Tuesday, July 24, 2012

My real-world #flipclass lesson

Spending a week along the Gulf Islands in Alabama and Florida, I was watching for a chance to do something I've wanted to try for a longtime now: standup paddle boarding (or SUP). Yesterday, I found Onboard Fitness near Fort Pickens and set up a time for this morning.

I spent a lot time on the Internet learning about SUP and how to do it. Surely, that was enough for me to be a seasoned paddler, right?

When I arrived at the site, I surveyed the water and noticed a strong wind heading west-to-east. Being an experienced kayaker, I knew to paddle upstream first, because returning downstream when you're fatigued is much easier. I guessed the same strategy applied here. Once I checked in and got my board, the attendant told me the same thing. He suggested I start into the wind because the return would be much easier. Awesome! I had used previously learned content from another discipline and applied it here. I was well on my way.

The attendant pushed the board into the water for me and explained a few last minute details like how to find the center of the board. "Blah, blah, blah," I thought. "I learned all this on the Internet. Just let me get on the board." The attendant adjusted the paddle to my height, which I wouldn't have known how to do. "That wasn't on the Internet."

Then the time came, I got ready to step on the board and realized I had no idea how to get on without immediately falling off. The attendant held the board in place while I climbed on. I guess I needed him a little bit. Later I watched a more experienced person get on her board and learned the proper technique for launching a board yourself. Oh yeah, and that more experienced paddler was a 12 year old girl.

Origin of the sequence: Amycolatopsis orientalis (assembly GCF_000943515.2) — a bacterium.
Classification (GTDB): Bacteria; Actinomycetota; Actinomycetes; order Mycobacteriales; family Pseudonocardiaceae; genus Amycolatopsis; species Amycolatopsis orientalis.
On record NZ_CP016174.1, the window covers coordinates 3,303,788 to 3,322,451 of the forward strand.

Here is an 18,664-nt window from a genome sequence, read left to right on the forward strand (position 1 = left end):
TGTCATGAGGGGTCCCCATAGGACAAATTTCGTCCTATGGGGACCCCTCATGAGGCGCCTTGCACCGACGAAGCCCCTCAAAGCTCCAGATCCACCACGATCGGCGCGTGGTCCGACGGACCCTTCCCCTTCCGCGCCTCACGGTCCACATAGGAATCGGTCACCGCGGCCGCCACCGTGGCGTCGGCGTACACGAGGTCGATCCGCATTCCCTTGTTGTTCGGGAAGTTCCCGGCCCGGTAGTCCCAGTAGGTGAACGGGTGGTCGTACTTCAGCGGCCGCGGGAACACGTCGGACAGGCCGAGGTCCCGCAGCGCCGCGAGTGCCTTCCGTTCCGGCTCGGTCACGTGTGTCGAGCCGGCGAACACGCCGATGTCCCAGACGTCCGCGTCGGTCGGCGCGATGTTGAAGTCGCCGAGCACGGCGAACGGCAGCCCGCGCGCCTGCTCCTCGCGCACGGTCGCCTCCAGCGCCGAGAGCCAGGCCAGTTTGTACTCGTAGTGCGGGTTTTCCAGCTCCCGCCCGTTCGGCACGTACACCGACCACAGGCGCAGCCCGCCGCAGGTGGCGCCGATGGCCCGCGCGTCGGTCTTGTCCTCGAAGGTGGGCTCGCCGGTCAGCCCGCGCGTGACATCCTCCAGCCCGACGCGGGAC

I paddled around the bay learning different skills as I glided across the water. Since you can only paddle one side at a time, I was inefficiently going in a zigzag line. After about 20 minutes of this, I realized if you lean your weight to one side while paddling, you can keep a relatively strait path.

My feet were getting extremely sore. I realized I was too tense trying to keep my balance with my feet. I knew from surfing, you need to relax your feet and balance with your core. So, I tried that.

Again, I knew from kayaking that you can turn tighter if you paddle backwards. But, it took a turn almost running me into a buoy before I remembered that detail.

I had the board for 2 hours, but returned it about 30 minutes early because my feet were cramping, I was sweating from the sun beating down on me, and I was just finished.